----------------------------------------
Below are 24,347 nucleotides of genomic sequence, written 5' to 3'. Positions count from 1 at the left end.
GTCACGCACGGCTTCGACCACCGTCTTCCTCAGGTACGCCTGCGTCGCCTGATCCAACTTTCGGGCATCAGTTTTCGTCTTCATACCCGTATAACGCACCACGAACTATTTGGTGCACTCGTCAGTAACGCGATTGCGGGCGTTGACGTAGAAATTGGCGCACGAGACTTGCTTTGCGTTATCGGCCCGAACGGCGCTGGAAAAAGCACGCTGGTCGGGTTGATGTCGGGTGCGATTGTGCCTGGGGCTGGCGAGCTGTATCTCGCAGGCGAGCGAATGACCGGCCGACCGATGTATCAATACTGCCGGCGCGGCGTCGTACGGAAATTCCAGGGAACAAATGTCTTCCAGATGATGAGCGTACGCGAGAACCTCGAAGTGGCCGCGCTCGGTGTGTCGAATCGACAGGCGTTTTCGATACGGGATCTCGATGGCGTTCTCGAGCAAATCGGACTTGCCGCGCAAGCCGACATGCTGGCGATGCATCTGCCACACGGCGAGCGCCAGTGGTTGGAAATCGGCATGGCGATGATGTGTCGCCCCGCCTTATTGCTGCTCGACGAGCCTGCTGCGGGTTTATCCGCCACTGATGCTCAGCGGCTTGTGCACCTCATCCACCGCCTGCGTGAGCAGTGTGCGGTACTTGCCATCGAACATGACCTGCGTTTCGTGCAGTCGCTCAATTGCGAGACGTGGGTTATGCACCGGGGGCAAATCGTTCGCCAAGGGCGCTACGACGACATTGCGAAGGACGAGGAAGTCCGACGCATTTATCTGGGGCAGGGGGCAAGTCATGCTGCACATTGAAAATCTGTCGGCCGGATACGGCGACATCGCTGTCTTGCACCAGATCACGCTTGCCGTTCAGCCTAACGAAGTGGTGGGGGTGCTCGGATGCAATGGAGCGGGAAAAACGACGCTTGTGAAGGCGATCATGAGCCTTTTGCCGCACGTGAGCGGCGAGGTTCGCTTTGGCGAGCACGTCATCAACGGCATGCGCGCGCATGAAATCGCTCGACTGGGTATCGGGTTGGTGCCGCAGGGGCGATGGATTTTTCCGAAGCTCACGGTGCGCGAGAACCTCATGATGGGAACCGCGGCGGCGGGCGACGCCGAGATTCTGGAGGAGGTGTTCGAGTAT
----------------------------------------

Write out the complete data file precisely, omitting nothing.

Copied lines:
Below are 24,347 nucleotides of genomic sequence, written 5' to 3'. Positions count from 1 at the left end.
GTCACGCACGGCTTCGACCACCGTCTTCCTCAGGTACGCCTGCGTCGCCTGATCCAACTTTCGGGCATCAGTTTTCGTCTTCATACCCGTATAACGCACCACGAACTATTTGGTGCACTCGTCAGTAACGCGATTGCGGGCGTTGACGTAGAAATTGGCGCACGAGACTTGCTTTGCGTTATCGGCCCGAACGGCGCTGGAAAAAGCACGCTGGTCGGGTTGATGTCGGGTGCGATTGTGCCTGGGGCTGGCGAGCTGTATCTCGCAGGCGAGCGAATGACCGGCCGACCGATGTATCAATACTGCCGGCGCGGCGTCGTACGGAAATTCCAGGGAACAAATGTCTTCCAGATGATGAGCGTACGCGAGAACCTCGAAGTGGCCGCGCTCGGTGTGTCGAATCGACAGGCGTTTTCGATACGGGATCTCGATGGCGTTCTCGAGCAAATCGGACTTGCCGCGCAAGCCGACATGCTGGCGATGCATCTGCCACACGGCGAGCGCCAGTGGTTGGAAATCGGCATGGCGATGATGTGTCGCCCCGCCTTATTGCTGCTCGACGAGCCTGCTGCGGGTTTATCCGCCACTGATGCTCAGCGGCTTGTGCACCTCATCCACCGCCTGCGTGAGCAGTGTGCGGTACTTGCCATCGAACATGACCTGCGTTTCGTGCAGTCGCTCAATTGCGAGACGTGGGTTATGCACCGGGGGCAAATCGTTCGCCAAGGGCGCTACGACGACATTGCGAAGGACGAGGAAGTCCGACGCATTTATCTGGGGCAGGGGGCAAGTCATGCTGCACATTGAAAATCTGTCGGCCGGATACGGCGACATCGCTGTCTTGCACCAGATCACGCTTGCCGTTCAGCCTAACGAAGTGGTGGGGGTGCTCGGATGCAATGGAGCGGGAAAAACGACGCTTGTGAAGGCGATCATGAGCCTTTTGCCGCACGTGAGCGGCGAGGTTCGCTTTGGCGAGCACGTCATCAACGGCATGCGCGCGCATGAAATCGCTCGACTGGGTATCGGGTTGGTGCCGCAGGGGCGATGGATTTTTCCGAAGCTCACGGTGCGCGAGAACCTCATGATGGGAACCGCGGCGGCGGGCGACGCCGAGATTCTGGAGGAGGTGTTCGAGTAT